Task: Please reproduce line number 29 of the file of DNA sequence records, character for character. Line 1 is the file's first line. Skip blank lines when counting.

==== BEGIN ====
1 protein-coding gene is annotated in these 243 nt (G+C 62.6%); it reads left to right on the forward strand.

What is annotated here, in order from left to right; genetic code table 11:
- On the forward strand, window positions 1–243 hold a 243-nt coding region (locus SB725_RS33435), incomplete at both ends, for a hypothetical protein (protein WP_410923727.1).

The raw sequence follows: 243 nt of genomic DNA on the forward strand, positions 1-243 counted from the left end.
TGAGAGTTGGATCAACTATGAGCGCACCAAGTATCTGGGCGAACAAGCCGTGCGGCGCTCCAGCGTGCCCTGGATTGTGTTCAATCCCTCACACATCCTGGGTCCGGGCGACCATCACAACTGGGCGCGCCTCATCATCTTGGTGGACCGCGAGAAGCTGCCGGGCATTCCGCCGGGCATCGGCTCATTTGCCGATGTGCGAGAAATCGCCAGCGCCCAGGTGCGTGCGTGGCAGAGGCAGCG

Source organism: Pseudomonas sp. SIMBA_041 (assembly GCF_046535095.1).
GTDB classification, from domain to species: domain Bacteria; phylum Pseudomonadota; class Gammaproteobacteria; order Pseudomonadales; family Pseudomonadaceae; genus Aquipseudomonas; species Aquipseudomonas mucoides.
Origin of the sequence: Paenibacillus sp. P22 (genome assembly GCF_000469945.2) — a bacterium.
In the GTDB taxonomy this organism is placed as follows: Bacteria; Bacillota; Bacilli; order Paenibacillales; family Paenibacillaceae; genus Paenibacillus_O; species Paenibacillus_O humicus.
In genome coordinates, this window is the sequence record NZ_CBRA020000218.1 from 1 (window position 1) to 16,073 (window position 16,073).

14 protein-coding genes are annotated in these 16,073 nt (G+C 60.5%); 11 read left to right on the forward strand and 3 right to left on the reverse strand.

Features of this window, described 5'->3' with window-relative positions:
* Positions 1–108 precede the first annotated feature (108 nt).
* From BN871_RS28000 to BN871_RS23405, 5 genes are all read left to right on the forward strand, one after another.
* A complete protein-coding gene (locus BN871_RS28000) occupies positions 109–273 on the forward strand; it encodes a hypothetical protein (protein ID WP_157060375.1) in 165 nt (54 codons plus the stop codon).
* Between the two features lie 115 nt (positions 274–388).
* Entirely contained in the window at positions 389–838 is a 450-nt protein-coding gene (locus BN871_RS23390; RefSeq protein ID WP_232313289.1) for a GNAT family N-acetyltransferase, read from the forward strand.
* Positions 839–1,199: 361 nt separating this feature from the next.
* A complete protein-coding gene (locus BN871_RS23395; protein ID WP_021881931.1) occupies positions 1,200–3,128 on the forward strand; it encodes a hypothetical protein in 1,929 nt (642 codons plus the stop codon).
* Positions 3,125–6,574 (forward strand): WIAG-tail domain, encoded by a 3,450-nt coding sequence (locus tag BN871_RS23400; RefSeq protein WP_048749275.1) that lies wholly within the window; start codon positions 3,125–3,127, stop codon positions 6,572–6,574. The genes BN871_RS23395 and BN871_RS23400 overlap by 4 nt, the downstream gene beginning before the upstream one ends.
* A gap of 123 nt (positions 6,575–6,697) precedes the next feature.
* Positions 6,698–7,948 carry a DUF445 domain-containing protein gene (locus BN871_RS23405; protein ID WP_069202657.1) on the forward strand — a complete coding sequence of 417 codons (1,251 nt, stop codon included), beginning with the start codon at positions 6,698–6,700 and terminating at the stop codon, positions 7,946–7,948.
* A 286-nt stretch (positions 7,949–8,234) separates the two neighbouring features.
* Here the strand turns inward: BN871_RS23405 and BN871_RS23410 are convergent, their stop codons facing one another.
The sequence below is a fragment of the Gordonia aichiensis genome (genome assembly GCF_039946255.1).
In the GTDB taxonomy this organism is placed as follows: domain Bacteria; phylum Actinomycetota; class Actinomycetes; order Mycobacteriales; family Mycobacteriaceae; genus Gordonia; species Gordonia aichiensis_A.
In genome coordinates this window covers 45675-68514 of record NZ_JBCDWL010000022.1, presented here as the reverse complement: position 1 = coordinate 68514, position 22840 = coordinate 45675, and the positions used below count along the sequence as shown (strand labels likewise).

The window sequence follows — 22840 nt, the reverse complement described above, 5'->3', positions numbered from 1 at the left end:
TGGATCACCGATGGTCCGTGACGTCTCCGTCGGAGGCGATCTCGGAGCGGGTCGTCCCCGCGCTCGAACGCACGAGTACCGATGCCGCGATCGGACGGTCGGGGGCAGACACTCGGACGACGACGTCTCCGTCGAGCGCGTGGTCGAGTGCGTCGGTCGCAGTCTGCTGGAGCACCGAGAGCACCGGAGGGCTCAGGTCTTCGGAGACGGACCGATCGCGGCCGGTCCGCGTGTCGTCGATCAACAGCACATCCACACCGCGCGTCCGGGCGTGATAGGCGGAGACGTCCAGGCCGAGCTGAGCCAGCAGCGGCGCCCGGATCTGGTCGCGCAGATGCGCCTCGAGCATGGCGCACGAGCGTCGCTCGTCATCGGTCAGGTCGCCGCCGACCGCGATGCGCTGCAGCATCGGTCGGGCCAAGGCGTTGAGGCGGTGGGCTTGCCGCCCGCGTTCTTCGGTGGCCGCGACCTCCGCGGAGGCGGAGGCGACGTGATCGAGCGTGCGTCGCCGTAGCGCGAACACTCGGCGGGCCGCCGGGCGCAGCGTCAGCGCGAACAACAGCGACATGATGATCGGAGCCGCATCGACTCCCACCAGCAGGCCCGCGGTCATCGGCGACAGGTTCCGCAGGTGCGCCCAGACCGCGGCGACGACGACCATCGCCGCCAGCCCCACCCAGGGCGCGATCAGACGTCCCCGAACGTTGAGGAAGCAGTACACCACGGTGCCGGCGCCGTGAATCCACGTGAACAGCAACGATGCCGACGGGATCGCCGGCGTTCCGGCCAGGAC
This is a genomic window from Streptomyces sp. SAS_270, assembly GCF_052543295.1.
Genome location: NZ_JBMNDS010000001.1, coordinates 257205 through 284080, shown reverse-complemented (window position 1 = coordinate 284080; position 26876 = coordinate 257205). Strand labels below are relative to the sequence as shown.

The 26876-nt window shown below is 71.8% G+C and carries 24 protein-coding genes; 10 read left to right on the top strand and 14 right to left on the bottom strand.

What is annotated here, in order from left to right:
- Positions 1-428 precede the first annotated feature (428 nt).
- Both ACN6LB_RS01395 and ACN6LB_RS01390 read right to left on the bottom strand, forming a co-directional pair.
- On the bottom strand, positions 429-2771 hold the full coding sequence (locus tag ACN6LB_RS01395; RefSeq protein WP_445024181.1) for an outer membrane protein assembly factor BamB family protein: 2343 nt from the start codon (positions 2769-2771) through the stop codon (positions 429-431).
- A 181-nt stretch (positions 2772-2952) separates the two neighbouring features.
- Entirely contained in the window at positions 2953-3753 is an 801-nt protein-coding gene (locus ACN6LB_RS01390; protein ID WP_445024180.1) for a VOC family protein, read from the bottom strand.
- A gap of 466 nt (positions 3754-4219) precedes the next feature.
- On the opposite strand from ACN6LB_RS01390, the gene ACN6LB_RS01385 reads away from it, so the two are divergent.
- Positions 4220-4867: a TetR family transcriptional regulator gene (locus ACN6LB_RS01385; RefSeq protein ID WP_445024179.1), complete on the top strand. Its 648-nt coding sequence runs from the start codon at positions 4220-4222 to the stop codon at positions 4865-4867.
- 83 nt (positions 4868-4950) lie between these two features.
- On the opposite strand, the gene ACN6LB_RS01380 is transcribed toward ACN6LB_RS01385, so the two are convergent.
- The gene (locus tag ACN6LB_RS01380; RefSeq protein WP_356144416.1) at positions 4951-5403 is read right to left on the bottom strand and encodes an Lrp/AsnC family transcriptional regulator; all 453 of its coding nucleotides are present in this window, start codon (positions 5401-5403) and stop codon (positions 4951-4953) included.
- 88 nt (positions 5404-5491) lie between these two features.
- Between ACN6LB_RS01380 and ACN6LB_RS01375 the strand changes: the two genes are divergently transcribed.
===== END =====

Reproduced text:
TGGATCACCGATGGTCCGTGACGTCTCCGTCGGAGGCGATCTCGGAGCGGGTCGTCCCCGCGCTCGAACGCACGAGTACCGATGCCGCGATCGGACGGTCGGGGGCAGACACTCGGACGACGACGTCTCCGTCGAGCGCGTGGTCGAGTGCGTCGGTCGCAGTCTGCTGGAGCACCGAGAGCACCGGAGGGCTCAGGTCTTCGGAGACGGACCGATCGCGGCCGGTCCGCGTGTCGTCGATCAACAGCACATCCACACCGCGCGTCCGGGCGTGATAGGCGGAGACGTCCAGGCCGAGCTGAGCCAGCAGCGGCGCCCGGATCTGGTCGCGCAGATGCGCCTCGAGCATGGCGCACGAGCGTCGCTCGTCATCGGTCAGGTCGCCGCCGACCGCGATGCGCTGCAGCATCGGTCGGGCCAAGGCGTTGAGGCGGTGGGCTTGCCGCCCGCGTTCTTCGGTGGCCGCGACCTCCGCGGAGGCGGAGGCGACGTGATCGAGCGTGCGTCGCCGTAGCGCGAACACTCGGCGGGCCGCCGGGCGCAGCGTCAGCGCGAACAACAGCGACATGATGATCGGAGCCGCATCGACTCCCACCAGCAGGCCCGCGGTCATCGGCGACAGGTTCCGCAGGTGCGCCCAGACCGCGGCGACGACGACCATCGCCGCCAGCCCCACCCAGGGCGCGATCAGACGTCCCCGAACGTTGAGGAAGCAGTACACCACGGTGCCGGCGCCGTGAATCCACGTGAACAGCAACGATGCCGACGGGATCGCCGGCGTTCCGGCCAGGAC